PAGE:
What’s a seat at the Worldwide Wine Table without being able to “talk the talk?” We’ve compiled this list of popular Wine terms for you to use out and about, and have added a “Wine with the Vine” section under the terms to help you integrate these into your next Wine Night! This section either includes direct quotes you can use or other methods of application.
Acidity: Can be used to describe both red and white Wines. It’s typically more pronounced in white wines because there is little to no presence of tannins. The easiest way to experience acidity is imagine biting into a lemon—your lips will pucker and your Salivary glands will go to work.
Wine with the Vine: A wine with higher acidity pairs well soft cheeses and creamy dishes like Fettuccine Alfredo because it serves as a metaphoric windshield wiper preparing your palate for the next bite.
Tannin: So, you’re really going to use this term with red Wines. The opposite of acidity, tannin removes the moisture from your palate. Tannin is a phenolic compound that comes from grape skins, seeds, stems, and oak aging. Think of tea that has been steeped for too long, and the astringency that you feel in your mouth when you take a sip.
Wine with the Vine: “The tannin in this wine is really well integrated, don’t you think?”
Vintage: This is the year that you see red and white wine bottles. The term refers to the year that the wine’s grape(s) were grown and harvested. Great growing conditions in certain years denote great vintages. These fine wines tend to be more valuable.
Wine with the Vine: I’ve heard that 2012-2016 were all great vintages in California!
Varietal: This term refers to a single wine grape variety. Some examples of varietals include: Sauvignon Blanc, Chardonnay, Cabernet Sauvignon, and Merlot.
Wine with the Vine: “Pinot Gris from Oregon is one of my favorite summertime varietals.” Or, when in a restaurant and you see a red or white wine blend, ask the server “Do you know what specific varietals are in this blend?”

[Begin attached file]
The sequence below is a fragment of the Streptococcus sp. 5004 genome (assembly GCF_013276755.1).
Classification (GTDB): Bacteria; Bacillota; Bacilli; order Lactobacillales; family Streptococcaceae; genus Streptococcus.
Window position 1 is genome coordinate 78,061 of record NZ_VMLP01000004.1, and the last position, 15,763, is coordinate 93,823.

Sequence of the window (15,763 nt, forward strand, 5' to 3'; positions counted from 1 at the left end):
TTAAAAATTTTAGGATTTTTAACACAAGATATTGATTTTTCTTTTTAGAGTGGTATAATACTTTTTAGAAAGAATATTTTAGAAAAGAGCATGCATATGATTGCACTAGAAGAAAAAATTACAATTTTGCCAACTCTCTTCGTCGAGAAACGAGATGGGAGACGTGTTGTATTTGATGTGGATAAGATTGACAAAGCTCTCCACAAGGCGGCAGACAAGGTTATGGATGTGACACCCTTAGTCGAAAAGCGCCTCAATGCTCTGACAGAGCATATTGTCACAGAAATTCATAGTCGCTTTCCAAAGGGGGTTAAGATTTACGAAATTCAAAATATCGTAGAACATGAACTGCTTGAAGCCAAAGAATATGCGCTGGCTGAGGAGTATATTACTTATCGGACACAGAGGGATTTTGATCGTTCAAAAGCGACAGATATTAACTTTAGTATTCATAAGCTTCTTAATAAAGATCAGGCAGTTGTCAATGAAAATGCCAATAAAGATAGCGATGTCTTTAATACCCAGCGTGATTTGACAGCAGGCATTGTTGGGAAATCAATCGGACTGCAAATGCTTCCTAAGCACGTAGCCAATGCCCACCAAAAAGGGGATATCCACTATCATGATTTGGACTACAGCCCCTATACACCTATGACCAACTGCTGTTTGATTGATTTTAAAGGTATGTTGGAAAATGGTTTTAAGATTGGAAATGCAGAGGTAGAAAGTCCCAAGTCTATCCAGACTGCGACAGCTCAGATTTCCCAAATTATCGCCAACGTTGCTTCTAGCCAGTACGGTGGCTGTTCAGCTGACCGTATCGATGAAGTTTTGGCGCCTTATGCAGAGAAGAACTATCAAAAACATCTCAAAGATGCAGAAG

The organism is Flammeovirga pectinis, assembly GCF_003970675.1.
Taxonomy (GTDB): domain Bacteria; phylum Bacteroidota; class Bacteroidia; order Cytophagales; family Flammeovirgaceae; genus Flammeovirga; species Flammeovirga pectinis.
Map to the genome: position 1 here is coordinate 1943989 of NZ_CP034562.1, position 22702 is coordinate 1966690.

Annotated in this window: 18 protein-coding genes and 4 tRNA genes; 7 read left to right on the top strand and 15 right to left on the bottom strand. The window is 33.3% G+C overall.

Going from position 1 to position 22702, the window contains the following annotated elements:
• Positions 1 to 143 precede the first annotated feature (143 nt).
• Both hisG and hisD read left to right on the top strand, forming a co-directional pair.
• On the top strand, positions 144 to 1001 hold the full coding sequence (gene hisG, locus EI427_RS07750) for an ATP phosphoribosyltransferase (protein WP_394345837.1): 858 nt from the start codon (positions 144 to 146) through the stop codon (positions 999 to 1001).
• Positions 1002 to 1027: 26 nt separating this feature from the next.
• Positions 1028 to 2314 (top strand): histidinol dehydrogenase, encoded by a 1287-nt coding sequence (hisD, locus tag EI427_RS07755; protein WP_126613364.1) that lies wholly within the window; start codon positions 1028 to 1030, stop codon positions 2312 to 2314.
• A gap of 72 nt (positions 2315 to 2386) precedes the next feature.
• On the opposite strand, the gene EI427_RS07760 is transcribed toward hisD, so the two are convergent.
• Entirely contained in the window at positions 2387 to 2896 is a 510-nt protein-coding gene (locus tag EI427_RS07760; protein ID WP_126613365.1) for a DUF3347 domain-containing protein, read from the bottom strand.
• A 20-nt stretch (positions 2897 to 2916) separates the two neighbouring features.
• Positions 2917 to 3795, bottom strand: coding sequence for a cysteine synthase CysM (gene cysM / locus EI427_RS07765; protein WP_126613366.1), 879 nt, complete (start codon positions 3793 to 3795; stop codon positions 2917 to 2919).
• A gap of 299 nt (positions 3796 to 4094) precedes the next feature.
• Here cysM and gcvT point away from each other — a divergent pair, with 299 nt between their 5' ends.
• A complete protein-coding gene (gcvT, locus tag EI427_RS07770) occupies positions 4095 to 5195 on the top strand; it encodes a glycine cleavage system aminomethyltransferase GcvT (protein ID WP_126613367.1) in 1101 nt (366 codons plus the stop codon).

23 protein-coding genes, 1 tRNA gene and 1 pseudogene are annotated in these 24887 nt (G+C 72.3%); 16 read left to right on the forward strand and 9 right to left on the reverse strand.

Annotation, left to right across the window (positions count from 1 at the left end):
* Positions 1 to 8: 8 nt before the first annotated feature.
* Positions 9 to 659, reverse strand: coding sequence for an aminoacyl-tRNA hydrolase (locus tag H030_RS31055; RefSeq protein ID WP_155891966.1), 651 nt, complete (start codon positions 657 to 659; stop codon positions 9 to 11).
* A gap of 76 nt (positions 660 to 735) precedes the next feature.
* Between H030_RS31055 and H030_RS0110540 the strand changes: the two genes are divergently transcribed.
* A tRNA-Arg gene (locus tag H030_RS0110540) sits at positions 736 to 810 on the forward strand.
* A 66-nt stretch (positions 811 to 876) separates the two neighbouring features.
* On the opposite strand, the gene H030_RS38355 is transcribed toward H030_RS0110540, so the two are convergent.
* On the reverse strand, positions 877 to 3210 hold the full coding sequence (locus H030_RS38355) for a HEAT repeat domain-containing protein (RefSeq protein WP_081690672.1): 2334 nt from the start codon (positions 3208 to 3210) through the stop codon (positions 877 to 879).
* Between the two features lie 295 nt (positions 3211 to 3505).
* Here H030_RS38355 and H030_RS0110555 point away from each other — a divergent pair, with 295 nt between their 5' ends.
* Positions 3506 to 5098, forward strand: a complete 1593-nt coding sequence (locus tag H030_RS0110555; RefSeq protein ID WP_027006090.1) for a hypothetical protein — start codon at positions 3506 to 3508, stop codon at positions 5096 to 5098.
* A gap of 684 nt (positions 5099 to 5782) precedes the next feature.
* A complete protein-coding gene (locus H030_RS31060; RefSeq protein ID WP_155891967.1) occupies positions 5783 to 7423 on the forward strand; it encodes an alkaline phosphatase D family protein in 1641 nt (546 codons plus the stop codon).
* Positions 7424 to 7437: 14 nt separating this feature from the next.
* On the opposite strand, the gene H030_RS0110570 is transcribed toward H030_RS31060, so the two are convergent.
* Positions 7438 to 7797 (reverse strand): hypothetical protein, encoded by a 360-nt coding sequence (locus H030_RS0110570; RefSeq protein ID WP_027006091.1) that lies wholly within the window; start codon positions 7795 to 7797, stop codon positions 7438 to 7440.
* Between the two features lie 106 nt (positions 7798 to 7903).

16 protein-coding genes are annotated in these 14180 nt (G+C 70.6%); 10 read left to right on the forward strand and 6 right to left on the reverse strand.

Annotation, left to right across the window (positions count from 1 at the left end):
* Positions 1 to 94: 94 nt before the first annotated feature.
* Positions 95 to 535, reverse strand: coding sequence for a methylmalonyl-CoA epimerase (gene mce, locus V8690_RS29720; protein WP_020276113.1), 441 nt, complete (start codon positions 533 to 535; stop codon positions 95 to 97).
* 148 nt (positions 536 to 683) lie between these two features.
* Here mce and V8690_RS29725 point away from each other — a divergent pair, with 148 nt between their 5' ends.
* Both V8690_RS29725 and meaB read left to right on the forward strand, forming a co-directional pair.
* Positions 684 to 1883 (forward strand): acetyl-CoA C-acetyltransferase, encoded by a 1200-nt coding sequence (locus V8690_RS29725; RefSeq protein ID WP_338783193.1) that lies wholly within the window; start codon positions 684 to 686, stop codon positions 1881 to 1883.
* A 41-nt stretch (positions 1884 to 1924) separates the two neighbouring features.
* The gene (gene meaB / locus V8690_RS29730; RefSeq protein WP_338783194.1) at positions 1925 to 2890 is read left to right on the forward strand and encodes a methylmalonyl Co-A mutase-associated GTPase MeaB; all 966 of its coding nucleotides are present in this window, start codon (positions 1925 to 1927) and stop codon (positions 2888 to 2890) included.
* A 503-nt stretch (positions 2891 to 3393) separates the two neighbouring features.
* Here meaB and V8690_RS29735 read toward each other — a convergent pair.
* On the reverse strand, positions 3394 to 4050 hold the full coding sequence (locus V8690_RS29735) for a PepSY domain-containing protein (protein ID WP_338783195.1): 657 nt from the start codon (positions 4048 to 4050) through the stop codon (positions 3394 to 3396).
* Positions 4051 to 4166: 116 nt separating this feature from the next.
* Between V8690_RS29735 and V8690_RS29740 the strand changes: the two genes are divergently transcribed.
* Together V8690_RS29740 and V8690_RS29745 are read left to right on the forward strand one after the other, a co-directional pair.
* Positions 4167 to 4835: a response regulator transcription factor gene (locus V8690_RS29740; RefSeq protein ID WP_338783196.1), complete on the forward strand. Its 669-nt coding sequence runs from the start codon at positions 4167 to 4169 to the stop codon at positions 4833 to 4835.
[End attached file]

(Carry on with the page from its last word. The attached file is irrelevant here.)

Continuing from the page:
Body: This references the weight and feel of a wine on your palate. We compare “body” to the feeling of milk on your tongue—think skim milk vs. whole milk. After a sip of each, you realize the “feel” of the whole milk will linger longer on your tongue. Think a Napa Valley Cabernet or an Australian Shiraz as “full body” wines and Sauvignon Blanc, Riesling, or Pinot Blanc as “light body” wines.
Wine with the Vine: “I love my light body white wines in the summertime and my full body red wines in the winter.”
Legs or Tears: The streams that form when wine coats the inside of the glass. This is not an indicator of quality, rather an indicator of high alcohol &/or sugar.
Wine with the Vine: What NOT to say… “Look at the legs on this wine! I can tell it’s going to be amazing”! Trust us. You can’t.
Swirl: There’s a reason behind that fancy swirl. Swirling the wine in your glass lets in oxygen, which acts as a catalyst to help open up the aromas in the wine’s bouquet.
Palate: In its literal sense the term “palate” references the roof of your mouth. When enjoying a wine, taste (after smell) is the most important sense.
Wine with the Vine: “Wow, I just got this amazing rush of grapefruit on my palate!”
Terroir: This is a commonly misused term. Terroir references the natural environment the wine grape/s are grown including the soil, climate, and topography. The same grape (Sauvignon Blanc for example), will show different characteristics in different terroirs. Think of the differences in Sancerre (which is Sauvignon Blanc) from the Loire Valley in France, vs New Zealand Sauvignon Blanc.
Wine with the Vine: To sound like a Wine pro, when referencing terroir, you can discuss how the terroir impacted the wine. This will take research on your part. Just don’t say things like “I can tell the terroir on this wine is going to be good.”